In trademark, several speakers discussed the Kung Fu Panda / merchandising right case, which has also appeared in this blog.  Not all speakers were in favor of this modest trend of creating a new “merchandising right.”  In the United States, the issue was first addressed by our courts and later adopted into amendments in the Lanham Act which look at likelihood of confusion based on misleading endorsement or sponsorship of a product or service. (Trademark Law Revision Act of 1988 – concept of “confusion as to the sponsorship”), as well as the Federal Trademark Dilution Act of 1995 (protecting famous marks against either the blurring of their distinctiveness or the tarnishment of their reputation caused by unauthorized uses of identical or similar marks not solely on related goods but also on unrelated goods.)  In the United States case law requires a case by case analysis, particularly for unrelated goods and services, where the plaintiff can show a likelihood of confusion as to “sponsorship.”  Cynthia Henderson of USPTO underscored that in China, there may be a greater need for a merchandising right because of rampant bad faith filings,  lack of flexibility under China’s first to file system, lack of protection for lesser known marks, and difficulties in addressing infringements for protection across different classes of goods and services.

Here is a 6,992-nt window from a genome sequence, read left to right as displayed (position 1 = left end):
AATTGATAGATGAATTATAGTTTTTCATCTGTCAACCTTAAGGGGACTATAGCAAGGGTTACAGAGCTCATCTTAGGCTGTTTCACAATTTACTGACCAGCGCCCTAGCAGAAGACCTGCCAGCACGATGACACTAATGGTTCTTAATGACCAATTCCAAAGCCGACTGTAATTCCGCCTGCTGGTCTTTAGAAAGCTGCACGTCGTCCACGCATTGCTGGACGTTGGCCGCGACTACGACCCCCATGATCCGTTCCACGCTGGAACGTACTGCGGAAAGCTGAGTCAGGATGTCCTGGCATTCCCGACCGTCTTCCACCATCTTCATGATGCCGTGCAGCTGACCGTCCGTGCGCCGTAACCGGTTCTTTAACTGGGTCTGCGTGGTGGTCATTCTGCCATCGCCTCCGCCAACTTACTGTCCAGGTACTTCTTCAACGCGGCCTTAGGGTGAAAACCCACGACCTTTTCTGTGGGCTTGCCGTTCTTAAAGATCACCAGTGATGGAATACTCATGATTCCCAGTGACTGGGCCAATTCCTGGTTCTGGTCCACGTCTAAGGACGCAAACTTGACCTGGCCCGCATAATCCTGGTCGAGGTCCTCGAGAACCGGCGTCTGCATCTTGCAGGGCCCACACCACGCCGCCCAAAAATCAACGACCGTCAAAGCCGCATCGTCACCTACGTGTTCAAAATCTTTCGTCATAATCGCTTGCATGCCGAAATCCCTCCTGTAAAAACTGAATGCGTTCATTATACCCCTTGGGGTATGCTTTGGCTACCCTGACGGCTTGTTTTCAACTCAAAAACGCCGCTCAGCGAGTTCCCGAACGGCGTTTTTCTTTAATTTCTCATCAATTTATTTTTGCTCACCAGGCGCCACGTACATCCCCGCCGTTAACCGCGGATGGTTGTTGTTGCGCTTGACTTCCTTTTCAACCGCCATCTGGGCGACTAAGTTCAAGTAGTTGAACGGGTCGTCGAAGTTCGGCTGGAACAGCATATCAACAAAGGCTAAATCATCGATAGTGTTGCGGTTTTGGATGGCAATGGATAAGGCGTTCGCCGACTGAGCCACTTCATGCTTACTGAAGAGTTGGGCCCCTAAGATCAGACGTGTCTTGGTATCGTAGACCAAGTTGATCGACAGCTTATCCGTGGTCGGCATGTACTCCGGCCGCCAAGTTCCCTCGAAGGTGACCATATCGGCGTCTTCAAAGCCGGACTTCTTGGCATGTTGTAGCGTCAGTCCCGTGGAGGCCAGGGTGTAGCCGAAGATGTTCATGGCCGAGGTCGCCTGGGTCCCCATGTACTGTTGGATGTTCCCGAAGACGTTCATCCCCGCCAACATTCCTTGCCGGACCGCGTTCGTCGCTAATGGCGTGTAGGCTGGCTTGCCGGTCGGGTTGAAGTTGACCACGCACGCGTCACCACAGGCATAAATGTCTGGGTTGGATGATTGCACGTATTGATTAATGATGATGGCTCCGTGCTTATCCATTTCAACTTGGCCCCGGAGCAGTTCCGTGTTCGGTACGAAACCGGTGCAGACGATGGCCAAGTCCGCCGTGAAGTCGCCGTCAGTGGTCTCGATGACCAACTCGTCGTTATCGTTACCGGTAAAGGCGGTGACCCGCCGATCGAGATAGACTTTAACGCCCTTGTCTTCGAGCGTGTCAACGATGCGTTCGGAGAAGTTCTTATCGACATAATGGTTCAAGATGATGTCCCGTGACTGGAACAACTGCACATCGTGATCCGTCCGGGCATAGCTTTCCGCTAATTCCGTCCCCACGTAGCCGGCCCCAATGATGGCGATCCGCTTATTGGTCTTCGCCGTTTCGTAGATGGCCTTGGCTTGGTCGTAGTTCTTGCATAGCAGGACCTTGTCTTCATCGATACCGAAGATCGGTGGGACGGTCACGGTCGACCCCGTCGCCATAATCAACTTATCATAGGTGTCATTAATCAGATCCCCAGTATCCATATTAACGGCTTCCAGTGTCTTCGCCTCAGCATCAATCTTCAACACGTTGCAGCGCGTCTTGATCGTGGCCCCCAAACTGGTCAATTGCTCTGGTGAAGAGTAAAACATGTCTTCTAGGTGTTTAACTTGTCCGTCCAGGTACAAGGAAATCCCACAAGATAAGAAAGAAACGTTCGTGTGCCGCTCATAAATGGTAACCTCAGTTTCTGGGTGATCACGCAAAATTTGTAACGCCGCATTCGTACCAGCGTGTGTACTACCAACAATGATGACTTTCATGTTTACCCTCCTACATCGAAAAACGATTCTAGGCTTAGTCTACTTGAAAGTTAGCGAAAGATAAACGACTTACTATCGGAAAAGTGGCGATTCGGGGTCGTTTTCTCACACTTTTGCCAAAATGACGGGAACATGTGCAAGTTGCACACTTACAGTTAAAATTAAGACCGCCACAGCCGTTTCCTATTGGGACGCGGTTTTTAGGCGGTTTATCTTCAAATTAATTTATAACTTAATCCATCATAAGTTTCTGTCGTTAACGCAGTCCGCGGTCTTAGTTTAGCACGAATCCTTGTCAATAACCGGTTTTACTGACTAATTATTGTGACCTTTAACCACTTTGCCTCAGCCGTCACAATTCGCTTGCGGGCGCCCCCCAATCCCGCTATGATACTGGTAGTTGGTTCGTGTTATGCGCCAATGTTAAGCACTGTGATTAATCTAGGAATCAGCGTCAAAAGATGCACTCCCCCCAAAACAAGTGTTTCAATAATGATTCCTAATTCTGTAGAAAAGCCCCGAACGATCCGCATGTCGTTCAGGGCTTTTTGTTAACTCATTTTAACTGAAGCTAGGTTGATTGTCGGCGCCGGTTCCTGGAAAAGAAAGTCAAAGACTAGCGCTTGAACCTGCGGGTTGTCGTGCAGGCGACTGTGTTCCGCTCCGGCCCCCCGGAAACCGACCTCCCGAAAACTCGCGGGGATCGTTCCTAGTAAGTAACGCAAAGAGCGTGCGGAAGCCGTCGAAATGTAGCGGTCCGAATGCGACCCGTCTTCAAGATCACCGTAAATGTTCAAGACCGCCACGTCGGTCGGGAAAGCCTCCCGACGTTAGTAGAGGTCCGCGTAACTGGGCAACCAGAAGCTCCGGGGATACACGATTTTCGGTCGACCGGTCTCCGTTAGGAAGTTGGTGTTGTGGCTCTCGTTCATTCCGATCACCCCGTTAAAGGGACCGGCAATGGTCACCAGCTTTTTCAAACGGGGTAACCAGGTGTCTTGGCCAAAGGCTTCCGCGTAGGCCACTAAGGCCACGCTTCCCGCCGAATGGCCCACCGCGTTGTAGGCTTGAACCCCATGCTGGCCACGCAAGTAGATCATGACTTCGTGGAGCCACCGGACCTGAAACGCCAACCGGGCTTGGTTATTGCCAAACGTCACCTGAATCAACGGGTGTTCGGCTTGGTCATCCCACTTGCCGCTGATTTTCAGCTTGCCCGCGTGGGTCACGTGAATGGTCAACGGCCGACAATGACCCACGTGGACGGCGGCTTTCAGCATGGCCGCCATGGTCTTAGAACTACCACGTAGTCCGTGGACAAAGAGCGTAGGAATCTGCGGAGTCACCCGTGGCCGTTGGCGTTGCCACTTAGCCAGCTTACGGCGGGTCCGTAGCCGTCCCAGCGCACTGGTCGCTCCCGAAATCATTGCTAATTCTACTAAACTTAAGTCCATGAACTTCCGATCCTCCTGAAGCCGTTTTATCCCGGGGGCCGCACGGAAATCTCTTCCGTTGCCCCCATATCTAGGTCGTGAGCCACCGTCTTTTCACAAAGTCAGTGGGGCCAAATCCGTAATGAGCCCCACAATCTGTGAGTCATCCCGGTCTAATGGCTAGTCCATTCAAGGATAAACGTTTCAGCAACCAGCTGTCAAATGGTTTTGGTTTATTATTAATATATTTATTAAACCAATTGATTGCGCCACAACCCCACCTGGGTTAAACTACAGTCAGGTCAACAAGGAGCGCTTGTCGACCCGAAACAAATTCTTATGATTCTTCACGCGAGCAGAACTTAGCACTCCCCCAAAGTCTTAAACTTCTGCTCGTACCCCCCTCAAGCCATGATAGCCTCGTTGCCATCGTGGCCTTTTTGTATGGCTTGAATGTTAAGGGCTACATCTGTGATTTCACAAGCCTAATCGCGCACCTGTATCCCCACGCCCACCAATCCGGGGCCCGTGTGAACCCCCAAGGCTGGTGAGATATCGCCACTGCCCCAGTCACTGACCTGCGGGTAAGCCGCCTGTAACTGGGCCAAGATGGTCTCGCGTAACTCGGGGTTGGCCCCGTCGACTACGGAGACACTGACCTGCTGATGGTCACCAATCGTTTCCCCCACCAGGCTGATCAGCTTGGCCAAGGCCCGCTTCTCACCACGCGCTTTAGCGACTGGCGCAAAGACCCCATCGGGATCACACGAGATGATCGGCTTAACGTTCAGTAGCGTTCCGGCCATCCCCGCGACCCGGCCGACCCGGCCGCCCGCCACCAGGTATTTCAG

Prof. Zhang Ping. from Peking University, discussed the various possibilities for protecting the title of a work under Chinese law, including trademark protection, copyright protection and unfair competition.  Trademark protection in her view, could be deficient since  “in [the] real world, one does not pursue trademark protection for the title of a work until this work gains certain commercial value.”  In such instances, unfair-competition protection might be pursued as a supplemental remedy.   Prof. Zhang gave the example of the famous Wahaha mark (1989), which was originally the title of a popular song (1954).  A court determined that the creator of the song did not enjoy copyright protection in the title.  Unfair competition and merchandising rights may help in addressing these issues .